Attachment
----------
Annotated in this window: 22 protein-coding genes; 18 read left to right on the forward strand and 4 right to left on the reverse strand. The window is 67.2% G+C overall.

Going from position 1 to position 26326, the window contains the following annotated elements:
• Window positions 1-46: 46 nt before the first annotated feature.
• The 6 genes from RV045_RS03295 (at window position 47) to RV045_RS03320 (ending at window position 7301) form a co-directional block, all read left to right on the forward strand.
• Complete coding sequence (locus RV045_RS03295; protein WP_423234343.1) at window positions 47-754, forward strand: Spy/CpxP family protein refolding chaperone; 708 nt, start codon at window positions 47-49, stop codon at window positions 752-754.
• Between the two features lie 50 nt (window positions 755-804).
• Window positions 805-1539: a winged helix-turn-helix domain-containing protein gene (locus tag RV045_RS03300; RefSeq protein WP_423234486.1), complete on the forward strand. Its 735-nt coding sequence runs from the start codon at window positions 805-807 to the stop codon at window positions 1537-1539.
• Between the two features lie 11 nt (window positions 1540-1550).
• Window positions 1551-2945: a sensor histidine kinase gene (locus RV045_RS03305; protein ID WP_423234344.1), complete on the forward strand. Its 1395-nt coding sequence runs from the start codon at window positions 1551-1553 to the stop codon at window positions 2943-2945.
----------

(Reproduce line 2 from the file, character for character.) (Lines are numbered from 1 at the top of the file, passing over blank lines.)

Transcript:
Going from position 1 to position 26326, the window contains the following annotated elements: